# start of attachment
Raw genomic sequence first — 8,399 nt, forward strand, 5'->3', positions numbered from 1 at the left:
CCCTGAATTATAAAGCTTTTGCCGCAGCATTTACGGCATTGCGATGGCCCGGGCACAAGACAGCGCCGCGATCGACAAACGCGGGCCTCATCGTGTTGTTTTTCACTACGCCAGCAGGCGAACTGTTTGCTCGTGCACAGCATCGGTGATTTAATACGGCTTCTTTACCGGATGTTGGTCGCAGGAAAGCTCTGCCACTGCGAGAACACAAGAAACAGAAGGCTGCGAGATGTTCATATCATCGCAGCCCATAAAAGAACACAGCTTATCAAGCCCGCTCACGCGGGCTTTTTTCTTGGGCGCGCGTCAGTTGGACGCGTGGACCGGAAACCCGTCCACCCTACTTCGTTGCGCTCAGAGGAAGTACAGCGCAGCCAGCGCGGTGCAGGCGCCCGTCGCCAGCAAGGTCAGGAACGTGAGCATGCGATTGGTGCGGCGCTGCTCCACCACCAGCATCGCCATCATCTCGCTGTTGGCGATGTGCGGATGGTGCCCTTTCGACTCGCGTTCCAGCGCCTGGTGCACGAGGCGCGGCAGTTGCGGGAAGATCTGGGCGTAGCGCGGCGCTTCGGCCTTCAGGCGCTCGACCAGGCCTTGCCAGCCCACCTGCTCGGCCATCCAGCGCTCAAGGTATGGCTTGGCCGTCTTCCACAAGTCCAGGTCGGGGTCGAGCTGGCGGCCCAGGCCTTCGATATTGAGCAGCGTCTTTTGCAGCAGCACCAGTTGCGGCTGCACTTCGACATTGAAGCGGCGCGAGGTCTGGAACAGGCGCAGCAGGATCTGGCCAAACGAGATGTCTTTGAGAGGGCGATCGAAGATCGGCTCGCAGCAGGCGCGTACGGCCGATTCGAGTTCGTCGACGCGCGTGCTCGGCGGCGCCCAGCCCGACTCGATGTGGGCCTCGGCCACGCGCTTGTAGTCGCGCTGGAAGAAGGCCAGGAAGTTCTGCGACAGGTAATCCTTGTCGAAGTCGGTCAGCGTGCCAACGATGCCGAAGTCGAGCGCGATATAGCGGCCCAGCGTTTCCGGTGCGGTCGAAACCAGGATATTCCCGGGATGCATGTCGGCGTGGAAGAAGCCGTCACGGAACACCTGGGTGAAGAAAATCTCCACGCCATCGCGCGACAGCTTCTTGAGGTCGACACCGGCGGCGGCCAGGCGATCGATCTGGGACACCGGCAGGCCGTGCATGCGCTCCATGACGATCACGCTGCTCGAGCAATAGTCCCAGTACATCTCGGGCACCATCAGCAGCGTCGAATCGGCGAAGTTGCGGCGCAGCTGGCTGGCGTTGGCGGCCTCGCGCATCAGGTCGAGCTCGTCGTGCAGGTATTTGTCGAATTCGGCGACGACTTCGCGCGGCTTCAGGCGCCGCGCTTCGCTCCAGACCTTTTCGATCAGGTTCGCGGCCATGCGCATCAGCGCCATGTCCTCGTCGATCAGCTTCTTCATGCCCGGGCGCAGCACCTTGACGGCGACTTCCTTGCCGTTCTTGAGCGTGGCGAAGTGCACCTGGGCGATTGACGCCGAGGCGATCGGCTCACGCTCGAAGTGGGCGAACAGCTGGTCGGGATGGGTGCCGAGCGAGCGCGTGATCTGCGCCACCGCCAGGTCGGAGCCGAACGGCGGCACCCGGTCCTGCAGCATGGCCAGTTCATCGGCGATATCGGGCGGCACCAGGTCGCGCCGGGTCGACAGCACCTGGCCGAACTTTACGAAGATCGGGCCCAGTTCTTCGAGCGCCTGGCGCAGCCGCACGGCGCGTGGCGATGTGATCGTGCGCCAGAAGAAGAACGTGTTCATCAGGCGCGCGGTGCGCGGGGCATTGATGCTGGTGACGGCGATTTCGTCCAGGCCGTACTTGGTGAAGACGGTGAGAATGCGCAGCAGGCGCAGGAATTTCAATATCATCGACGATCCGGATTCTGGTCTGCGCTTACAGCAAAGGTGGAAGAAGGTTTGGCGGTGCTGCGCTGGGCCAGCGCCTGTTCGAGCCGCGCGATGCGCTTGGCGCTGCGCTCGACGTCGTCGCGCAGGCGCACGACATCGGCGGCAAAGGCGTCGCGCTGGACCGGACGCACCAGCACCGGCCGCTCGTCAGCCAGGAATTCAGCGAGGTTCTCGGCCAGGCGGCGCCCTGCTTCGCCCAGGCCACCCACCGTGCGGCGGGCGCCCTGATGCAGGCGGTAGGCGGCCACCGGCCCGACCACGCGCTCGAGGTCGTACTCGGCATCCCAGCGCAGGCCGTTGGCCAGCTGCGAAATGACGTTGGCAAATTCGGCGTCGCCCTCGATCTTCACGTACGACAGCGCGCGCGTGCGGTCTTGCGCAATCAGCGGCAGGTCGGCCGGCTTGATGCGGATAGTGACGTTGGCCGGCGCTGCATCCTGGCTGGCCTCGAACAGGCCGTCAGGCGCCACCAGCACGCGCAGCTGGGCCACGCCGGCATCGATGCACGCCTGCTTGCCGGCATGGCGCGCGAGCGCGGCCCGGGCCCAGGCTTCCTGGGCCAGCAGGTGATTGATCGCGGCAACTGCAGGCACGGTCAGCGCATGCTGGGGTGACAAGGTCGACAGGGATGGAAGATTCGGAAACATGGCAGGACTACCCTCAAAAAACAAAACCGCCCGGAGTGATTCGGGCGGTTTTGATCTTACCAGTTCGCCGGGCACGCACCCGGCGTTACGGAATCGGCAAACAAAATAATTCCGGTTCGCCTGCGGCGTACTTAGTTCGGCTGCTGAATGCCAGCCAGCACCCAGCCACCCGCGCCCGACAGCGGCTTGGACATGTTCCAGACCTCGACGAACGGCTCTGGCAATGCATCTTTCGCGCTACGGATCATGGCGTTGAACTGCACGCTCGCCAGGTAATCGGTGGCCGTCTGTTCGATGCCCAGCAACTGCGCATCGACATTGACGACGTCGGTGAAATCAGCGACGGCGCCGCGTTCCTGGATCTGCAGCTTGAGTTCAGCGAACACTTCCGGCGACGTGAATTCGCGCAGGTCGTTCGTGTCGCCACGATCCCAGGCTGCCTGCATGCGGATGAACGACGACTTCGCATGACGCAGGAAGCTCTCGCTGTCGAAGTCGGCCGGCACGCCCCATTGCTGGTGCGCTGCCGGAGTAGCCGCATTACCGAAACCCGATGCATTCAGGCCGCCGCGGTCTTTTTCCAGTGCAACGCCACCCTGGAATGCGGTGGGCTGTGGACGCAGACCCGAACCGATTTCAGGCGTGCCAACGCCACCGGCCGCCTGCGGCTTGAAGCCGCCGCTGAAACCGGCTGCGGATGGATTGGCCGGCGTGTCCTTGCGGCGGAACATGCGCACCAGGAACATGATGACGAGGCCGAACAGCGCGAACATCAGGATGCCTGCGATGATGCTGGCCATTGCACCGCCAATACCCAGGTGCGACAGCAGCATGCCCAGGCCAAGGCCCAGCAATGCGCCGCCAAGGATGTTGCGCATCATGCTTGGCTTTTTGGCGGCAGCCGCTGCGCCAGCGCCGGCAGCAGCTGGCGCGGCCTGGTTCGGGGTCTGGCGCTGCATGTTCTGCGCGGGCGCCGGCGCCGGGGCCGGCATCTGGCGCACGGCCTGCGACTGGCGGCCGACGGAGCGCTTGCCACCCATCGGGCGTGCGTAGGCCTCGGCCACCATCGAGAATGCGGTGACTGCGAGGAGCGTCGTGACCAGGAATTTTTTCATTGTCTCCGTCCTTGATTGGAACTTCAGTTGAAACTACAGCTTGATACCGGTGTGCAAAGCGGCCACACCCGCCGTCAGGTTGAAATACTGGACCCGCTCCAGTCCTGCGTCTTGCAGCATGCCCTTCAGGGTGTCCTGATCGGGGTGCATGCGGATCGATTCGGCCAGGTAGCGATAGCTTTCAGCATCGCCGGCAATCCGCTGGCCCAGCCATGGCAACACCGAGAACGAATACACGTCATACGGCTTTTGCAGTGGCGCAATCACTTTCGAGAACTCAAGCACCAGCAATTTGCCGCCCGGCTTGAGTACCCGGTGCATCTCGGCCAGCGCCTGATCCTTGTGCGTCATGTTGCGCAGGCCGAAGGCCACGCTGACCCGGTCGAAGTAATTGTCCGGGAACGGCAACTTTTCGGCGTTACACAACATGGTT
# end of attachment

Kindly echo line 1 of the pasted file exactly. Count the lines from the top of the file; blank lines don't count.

Raw genomic sequence first — 8,399 nt, forward strand, 5'->3', positions numbered from 1 at the left: